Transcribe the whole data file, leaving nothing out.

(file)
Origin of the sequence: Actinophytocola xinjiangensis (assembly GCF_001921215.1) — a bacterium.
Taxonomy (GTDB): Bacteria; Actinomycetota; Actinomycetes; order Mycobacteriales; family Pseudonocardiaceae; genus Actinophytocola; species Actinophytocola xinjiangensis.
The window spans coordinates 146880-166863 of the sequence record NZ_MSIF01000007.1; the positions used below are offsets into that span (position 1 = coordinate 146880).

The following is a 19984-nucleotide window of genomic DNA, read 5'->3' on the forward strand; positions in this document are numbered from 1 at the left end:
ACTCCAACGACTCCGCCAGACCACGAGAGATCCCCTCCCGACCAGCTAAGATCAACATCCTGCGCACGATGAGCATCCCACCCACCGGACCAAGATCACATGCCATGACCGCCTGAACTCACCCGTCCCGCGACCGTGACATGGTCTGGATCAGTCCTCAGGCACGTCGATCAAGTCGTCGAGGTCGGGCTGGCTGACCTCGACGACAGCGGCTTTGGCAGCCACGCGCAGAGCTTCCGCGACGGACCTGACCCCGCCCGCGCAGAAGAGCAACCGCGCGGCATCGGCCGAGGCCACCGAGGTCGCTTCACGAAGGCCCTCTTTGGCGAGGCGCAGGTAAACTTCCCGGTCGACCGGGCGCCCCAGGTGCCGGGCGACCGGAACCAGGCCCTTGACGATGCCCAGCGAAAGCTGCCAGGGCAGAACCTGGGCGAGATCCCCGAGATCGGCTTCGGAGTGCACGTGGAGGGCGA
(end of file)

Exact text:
Origin of the sequence: Actinophytocola xinjiangensis (assembly GCF_001921215.1) — a bacterium.
Taxonomy (GTDB): Bacteria; Actinomycetota; Actinomycetes; order Mycobacteriales; family Pseudonocardiaceae; genus Actinophytocola; species Actinophytocola xinjiangensis.
The window spans coordinates 146880-166863 of the sequence record NZ_MSIF01000007.1; the positions used below are offsets into that span (position 1 = coordinate 146880).

The following is a 19984-nucleotide window of genomic DNA, read 5'->3' on the forward strand; positions in this document are numbered from 1 at the left end:
ACTCCAACGACTCCGCCAGACCACGAGAGATCCCCTCCCGACCAGCTAAGATCAACATCCTGCGCACGATGAGCATCCCACCCACCGGACCAAGATCACATGCCATGACCGCCTGAACTCACCCGTCCCGCGACCGTGACATGGTCTGGATCAGTCCTCAGGCACGTCGATCAAGTCGTCGAGGTCGGGCTGGCTGACCTCGACGACAGCGGCTTTGGCAGCCACGCGCAGAGCTTCCGCGACGGACCTGACCCCGCCCGCGCAGAAGAGCAACCGCGCGGCATCGGCCGAGGCCACCGAGGTCGCTTCACGAAGGCCCTCTTTGGCGAGGCGCAGGTAAACTTCCCGGTCGACCGGGCGCCCCAGGTGCCGGGCGACCGGAACCAGGCCCTTGACGATGCCCAGCGAAAGCTGCCAGGGCAGAACCTGGGCGAGATCCCCGAGATCGGCTTCGGAGTGCACGTGGAGGGCGA